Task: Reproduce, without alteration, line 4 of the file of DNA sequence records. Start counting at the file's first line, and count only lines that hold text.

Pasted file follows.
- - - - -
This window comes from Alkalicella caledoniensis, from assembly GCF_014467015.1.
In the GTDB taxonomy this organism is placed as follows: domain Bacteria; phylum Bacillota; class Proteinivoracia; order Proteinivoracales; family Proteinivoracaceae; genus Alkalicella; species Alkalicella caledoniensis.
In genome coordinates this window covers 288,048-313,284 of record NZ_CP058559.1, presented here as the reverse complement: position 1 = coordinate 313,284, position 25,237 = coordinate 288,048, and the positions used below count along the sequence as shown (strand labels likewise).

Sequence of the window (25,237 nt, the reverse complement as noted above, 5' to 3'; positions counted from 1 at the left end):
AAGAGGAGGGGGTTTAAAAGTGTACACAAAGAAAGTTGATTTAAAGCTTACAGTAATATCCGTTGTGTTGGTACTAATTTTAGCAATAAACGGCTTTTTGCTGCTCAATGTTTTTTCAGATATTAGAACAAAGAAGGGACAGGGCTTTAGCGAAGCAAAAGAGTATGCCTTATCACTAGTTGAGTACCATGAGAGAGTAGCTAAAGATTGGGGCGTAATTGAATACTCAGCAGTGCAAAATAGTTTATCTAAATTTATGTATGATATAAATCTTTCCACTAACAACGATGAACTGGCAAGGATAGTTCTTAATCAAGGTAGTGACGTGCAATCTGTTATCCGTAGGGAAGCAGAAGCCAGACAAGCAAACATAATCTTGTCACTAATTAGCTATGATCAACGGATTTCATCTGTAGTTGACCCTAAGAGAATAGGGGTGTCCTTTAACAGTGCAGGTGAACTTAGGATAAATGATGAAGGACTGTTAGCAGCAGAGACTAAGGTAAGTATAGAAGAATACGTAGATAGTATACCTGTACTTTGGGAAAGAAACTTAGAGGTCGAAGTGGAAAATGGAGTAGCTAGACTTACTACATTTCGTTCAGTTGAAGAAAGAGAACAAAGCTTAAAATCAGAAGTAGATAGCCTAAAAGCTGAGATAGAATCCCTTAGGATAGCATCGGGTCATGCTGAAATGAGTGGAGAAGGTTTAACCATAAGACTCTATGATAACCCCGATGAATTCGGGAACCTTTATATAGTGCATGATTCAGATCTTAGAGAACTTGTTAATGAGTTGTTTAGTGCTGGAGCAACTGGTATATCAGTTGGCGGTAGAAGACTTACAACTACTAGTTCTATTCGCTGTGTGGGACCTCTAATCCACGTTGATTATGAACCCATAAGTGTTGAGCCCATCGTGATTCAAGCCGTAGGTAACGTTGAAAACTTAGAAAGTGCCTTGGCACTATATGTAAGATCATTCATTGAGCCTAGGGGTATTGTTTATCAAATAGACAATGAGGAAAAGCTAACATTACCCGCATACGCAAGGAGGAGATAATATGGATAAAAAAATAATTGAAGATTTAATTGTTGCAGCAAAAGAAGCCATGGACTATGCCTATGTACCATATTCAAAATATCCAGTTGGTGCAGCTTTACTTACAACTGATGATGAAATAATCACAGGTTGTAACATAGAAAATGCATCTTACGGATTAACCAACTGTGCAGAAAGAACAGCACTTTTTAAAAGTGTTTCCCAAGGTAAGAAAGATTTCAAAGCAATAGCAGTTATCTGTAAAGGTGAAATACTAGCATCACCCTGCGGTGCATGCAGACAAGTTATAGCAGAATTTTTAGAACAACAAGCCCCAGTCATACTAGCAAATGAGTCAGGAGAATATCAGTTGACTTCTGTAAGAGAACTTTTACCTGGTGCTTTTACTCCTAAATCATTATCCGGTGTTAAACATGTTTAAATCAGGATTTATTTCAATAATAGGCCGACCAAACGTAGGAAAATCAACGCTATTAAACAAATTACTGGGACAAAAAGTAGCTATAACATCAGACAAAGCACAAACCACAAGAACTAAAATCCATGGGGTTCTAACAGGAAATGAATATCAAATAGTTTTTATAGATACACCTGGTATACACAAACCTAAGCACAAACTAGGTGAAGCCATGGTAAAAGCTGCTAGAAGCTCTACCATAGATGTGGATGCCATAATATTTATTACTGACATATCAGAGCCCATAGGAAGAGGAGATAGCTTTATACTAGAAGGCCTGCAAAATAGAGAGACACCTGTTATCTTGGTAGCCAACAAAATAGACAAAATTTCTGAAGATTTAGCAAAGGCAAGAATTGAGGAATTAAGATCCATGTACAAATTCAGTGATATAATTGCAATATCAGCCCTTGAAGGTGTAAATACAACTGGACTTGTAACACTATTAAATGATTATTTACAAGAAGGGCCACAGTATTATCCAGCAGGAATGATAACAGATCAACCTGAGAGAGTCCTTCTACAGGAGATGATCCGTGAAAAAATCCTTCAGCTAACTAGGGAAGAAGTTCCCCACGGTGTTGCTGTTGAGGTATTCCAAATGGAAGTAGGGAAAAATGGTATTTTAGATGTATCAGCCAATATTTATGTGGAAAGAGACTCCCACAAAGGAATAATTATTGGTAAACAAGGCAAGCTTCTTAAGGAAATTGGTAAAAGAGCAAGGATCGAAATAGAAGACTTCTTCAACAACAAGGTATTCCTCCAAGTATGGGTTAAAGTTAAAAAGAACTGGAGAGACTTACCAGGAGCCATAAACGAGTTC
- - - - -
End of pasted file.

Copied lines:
Sequence of the window (25,237 nt, the reverse complement as noted above, 5' to 3'; positions counted from 1 at the left end):